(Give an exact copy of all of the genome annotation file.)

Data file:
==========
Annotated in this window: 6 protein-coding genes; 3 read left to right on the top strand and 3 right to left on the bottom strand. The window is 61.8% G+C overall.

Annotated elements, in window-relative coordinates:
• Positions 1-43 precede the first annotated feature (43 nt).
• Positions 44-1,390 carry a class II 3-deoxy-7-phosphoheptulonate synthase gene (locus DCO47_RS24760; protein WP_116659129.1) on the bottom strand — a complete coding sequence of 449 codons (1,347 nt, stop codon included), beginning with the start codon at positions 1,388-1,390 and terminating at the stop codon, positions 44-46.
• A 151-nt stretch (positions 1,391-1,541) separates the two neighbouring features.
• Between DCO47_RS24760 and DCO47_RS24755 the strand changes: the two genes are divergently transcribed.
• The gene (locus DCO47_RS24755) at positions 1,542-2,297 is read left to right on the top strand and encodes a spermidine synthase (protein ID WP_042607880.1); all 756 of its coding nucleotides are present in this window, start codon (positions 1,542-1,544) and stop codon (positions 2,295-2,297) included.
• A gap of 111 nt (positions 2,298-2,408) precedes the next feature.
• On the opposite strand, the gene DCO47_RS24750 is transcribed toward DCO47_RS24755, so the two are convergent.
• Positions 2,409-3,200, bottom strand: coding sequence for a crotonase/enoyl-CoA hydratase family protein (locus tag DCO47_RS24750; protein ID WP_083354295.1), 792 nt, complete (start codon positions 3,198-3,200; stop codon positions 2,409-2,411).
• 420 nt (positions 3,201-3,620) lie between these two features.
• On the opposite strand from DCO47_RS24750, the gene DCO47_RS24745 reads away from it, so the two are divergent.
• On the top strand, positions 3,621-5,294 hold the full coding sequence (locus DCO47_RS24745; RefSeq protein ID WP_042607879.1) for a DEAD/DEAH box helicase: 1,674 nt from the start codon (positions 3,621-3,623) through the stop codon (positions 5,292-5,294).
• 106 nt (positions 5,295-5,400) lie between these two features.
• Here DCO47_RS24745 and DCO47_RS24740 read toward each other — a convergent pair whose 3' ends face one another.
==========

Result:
Annotated in this window: 6 protein-coding genes; 3 read left to right on the top strand and 3 right to left on the bottom strand. The window is 61.8% G+C overall.

Annotated elements, in window-relative coordinates:
• Positions 1-43 precede the first annotated feature (43 nt).
• Positions 44-1,390 carry a class II 3-deoxy-7-phosphoheptulonate synthase gene (locus DCO47_RS24760; protein WP_116659129.1) on the bottom strand — a complete coding sequence of 449 codons (1,347 nt, stop codon included), beginning with the start codon at positions 1,388-1,390 and terminating at the stop codon, positions 44-46.
• A 151-nt stretch (positions 1,391-1,541) separates the two neighbouring features.
• Between DCO47_RS24760 and DCO47_RS24755 the strand changes: the two genes are divergently transcribed.
• The gene (locus DCO47_RS24755) at positions 1,542-2,297 is read left to right on the top strand and encodes a spermidine synthase (protein ID WP_042607880.1); all 756 of its coding nucleotides are present in this window, start codon (positions 1,542-1,544) and stop codon (positions 2,295-2,297) included.
• A gap of 111 nt (positions 2,298-2,408) precedes the next feature.
• On the opposite strand, the gene DCO47_RS24750 is transcribed toward DCO47_RS24755, so the two are convergent.
• Positions 2,409-3,200, bottom strand: coding sequence for a crotonase/enoyl-CoA hydratase family protein (locus tag DCO47_RS24750; protein ID WP_083354295.1), 792 nt, complete (start codon positions 3,198-3,200; stop codon positions 2,409-2,411).
• 420 nt (positions 3,201-3,620) lie between these two features.
• On the opposite strand from DCO47_RS24750, the gene DCO47_RS24745 reads away from it, so the two are divergent.
• On the top strand, positions 3,621-5,294 hold the full coding sequence (locus DCO47_RS24745; RefSeq protein ID WP_042607879.1) for a DEAD/DEAH box helicase: 1,674 nt from the start codon (positions 3,621-3,623) through the stop codon (positions 5,292-5,294).
• 106 nt (positions 5,295-5,400) lie between these two features.
• Here DCO47_RS24745 and DCO47_RS24740 read toward each other — a convergent pair whose 3' ends face one another.